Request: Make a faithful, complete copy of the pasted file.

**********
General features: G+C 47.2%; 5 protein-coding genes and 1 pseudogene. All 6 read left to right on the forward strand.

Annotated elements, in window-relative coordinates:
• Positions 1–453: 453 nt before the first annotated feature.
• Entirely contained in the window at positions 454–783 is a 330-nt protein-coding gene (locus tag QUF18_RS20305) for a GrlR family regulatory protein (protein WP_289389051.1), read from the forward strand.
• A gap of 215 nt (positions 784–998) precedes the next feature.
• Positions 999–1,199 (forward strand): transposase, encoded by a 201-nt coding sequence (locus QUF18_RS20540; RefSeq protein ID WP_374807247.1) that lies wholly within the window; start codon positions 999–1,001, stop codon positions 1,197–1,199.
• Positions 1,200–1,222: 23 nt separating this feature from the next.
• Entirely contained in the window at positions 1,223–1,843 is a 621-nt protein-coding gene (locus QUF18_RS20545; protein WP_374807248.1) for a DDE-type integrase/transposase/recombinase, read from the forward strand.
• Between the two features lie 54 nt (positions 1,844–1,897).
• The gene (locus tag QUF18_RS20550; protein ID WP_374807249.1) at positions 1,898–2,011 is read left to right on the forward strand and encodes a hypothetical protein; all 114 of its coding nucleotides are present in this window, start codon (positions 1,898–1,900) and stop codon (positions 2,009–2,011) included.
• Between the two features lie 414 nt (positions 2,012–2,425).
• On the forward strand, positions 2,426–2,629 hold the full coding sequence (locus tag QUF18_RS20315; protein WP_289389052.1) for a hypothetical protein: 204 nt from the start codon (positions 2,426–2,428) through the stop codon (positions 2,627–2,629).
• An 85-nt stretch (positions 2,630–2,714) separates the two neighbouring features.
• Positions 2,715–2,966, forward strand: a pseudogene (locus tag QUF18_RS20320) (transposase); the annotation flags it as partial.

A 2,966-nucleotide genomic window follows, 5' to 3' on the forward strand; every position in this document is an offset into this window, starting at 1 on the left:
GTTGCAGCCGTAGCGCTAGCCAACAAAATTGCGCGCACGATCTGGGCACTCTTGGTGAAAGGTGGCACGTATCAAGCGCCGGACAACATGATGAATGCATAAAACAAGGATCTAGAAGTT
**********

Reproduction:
General features: G+C 47.2%; 5 protein-coding genes and 1 pseudogene. All 6 read left to right on the forward strand.

Annotated elements, in window-relative coordinates:
• Positions 1–453: 453 nt before the first annotated feature.
• Entirely contained in the window at positions 454–783 is a 330-nt protein-coding gene (locus tag QUF18_RS20305) for a GrlR family regulatory protein (protein WP_289389051.1), read from the forward strand.
• A gap of 215 nt (positions 784–998) precedes the next feature.
• Positions 999–1,199 (forward strand): transposase, encoded by a 201-nt coding sequence (locus QUF18_RS20540; RefSeq protein ID WP_374807247.1) that lies wholly within the window; start codon positions 999–1,001, stop codon positions 1,197–1,199.
• Positions 1,200–1,222: 23 nt separating this feature from the next.
• Entirely contained in the window at positions 1,223–1,843 is a 621-nt protein-coding gene (locus QUF18_RS20545; protein WP_374807248.1) for a DDE-type integrase/transposase/recombinase, read from the forward strand.
• Between the two features lie 54 nt (positions 1,844–1,897).
• The gene (locus tag QUF18_RS20550; protein ID WP_374807249.1) at positions 1,898–2,011 is read left to right on the forward strand and encodes a hypothetical protein; all 114 of its coding nucleotides are present in this window, start codon (positions 1,898–1,900) and stop codon (positions 2,009–2,011) included.
• Between the two features lie 414 nt (positions 2,012–2,425).
• On the forward strand, positions 2,426–2,629 hold the full coding sequence (locus tag QUF18_RS20315; protein WP_289389052.1) for a hypothetical protein: 204 nt from the start codon (positions 2,426–2,428) through the stop codon (positions 2,627–2,629).
• An 85-nt stretch (positions 2,630–2,714) separates the two neighbouring features.
• Positions 2,715–2,966, forward strand: a pseudogene (locus tag QUF18_RS20320) (transposase); the annotation flags it as partial.

A 2,966-nucleotide genomic window follows, 5' to 3' on the forward strand; every position in this document is an offset into this window, starting at 1 on the left:
GTTGCAGCCGTAGCGCTAGCCAACAAAATTGCGCGCACGATCTGGGCACTCTTGGTGAAAGGTGGCACGTATCAAGCGCCGGACAACATGATGAATGCATAAAACAAGGATCTAGAAGTT